The Etape du Tour 2013
Sunday 7th July
So was all the training and preparation worthwhile? Read on to find out!
Taper & travel
After a couple of good rides the previous weekend, I began my taper with an hour long aerobic ride on Weds 3rd July, and a light workout Thurs 4th. Friday I was up early and drove almost 700 miles down through France via the Channel Tunnel to the beautiful lake Annecy. Driving such a long way invariably takes its toll, so I was not surprised to see my HRV dip from what had been a promising upward trend. Saturday morning was the day to collect race numbers etc., and I rode into town along the lake shore, along with hundreds of other riders, being careful not to get involved in any accidents that could spoil the big day. On the way back I decided to loosen my legs just a little on one of the smaller climbs (col de Leschaux), but it was hot, and I felt fatigued from the travel so kept it short.
An early start, followed by an ample breakfast of cakes, fruit juice & yoghurt that the hotel had kindly prepared for me, then a 10km warm up ride to the start. The legs felt better and I was raring to go, buoyed on also by a recent high in HRV. It seemed like an age in the start area before our group 6 (of roughly 1000 riders!) was finally called up to the inflatable starting arch and sent on our way.
Plenty of other bloggers have described the route in detail, so I will not go into it further. The whole thing was rolling but it built over smaller hills to the 16 km climb up Mont Revard (a ski resort) and finally up the Semnoz to the finish which at an average of > 8% grade and no flat sections in 11 km was every bit as hard as I had heard it was going to be! This hill is a beast, and I was doing my best not to notice how many people were dismounting, to take a break, or worse, perhaps give in to fatigue so close to the finish.
I uploaded the .hrm file from Precision Pulse into the excellent free analysis program Golden Cheetah to produce the histogram above, and what I took from this is that I did manage to sustain a high effort level at the top end of the lactate accommodation (Zone 2) throughout. This was helped greatly by the continuous ingestion of sweets, sports drinks and the odd savoury snack that I craved at the rest stops.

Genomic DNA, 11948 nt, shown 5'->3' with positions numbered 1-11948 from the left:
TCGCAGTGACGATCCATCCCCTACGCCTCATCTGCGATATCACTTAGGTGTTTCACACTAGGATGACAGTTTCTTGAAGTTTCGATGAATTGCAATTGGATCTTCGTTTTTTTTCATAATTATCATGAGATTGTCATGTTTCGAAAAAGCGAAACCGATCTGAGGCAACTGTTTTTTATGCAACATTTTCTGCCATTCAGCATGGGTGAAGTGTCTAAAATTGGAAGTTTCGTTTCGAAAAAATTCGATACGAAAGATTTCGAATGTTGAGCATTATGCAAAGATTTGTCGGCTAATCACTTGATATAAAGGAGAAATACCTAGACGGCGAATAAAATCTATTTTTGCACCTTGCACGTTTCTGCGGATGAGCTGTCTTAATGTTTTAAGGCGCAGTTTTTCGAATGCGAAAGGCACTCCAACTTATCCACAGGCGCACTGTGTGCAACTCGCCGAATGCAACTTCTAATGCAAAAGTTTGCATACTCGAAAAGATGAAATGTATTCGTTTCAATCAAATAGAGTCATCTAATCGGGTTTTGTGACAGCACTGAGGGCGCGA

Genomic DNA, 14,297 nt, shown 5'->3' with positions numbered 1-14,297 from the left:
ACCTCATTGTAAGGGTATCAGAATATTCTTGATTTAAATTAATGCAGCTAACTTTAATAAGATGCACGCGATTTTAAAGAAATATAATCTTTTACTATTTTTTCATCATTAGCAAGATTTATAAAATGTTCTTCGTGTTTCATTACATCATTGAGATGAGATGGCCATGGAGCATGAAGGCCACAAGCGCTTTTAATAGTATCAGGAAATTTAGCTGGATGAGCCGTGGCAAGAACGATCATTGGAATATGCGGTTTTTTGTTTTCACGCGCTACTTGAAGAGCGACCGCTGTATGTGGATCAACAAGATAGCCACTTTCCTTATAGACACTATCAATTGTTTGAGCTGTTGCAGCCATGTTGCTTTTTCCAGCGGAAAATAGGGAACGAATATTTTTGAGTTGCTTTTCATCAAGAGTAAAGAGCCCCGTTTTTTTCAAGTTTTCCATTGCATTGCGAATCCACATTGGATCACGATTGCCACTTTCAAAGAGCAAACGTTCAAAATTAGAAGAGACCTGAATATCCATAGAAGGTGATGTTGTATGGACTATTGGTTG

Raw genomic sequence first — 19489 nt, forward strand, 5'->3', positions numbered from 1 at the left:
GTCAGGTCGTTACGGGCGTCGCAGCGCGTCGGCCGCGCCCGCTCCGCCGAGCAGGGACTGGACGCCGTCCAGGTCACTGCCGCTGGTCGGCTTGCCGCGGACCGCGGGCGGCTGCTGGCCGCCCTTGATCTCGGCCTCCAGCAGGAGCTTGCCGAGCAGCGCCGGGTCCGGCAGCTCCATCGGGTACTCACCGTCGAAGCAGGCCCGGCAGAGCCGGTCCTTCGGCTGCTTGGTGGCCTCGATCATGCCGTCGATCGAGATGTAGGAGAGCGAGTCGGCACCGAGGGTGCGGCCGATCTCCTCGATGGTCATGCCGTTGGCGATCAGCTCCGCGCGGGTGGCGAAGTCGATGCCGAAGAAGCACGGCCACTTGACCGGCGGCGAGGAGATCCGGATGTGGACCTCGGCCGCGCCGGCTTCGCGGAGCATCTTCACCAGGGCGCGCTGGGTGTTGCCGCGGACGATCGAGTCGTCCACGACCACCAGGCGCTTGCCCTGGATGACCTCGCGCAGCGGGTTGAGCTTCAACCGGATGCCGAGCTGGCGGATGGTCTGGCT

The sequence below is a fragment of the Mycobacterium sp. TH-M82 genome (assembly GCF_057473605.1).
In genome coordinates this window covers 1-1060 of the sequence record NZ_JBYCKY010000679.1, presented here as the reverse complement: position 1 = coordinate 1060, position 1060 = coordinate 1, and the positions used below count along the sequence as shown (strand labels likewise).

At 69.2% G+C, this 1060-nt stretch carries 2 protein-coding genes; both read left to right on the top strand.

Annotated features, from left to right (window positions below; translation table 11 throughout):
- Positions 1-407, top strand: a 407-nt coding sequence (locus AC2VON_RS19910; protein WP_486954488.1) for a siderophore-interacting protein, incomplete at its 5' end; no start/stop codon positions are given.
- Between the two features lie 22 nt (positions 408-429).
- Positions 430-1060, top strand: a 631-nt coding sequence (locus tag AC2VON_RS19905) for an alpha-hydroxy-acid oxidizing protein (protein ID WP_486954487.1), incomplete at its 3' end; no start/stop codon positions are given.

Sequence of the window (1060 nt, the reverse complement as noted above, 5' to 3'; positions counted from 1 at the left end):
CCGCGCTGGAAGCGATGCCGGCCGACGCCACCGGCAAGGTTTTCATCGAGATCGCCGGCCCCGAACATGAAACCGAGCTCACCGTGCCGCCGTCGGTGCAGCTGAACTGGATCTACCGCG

Analysis of performance 2013 vs. 2011
My official time in this 2013 event was 5:55 placing me 2039 overall out of 10624 that finished (11475 started). That’s inside the top 20%, and 364th within category (men 40-49).
In 2011, on a similarly challenging mountain course my time was 6:10 placing me 3113 / 6443 ie only just inside the top 50%. That does seem to be a pretty significant improvement, but just in case the standard of competition changed a lot in the past two years, an additional reference is vs the guy who won this year (Nicolas Roux) who was also the second place finisher in 2011.
In 2011 he managed 3:41, so with 6:10 I took 68% longer, whereas in the 2013 edition, he took 4:13, and I took 5:55 – a mere 40% longer!
My main conclusion right now is that despite having trained regularly and diligently with approximately the same weekly volume for more than 15 years, that within the space of 6 months, I managed to find considerable improvement by changing the way I spend my training time, from riding pretty much all the time at a steady pace to polarising between hard & easy. HRV has been a great guide in this process, allowing me to gauge much more objectively when to do the hard sessions, and when to do the easier aerobic rides. It is rare in life that you get everything possible out of a new technique within 6 mths, so I hope there is more to come. We will see…
I can’t sign off without thanking everyone who supported me in this journey, from training partners offering unselfish advice and encouragement to my family for putting up with my cycling obsession, to the staff of HRV Fit, to Gary and the team at G A Cycles and to everyone who reads and has followed this series.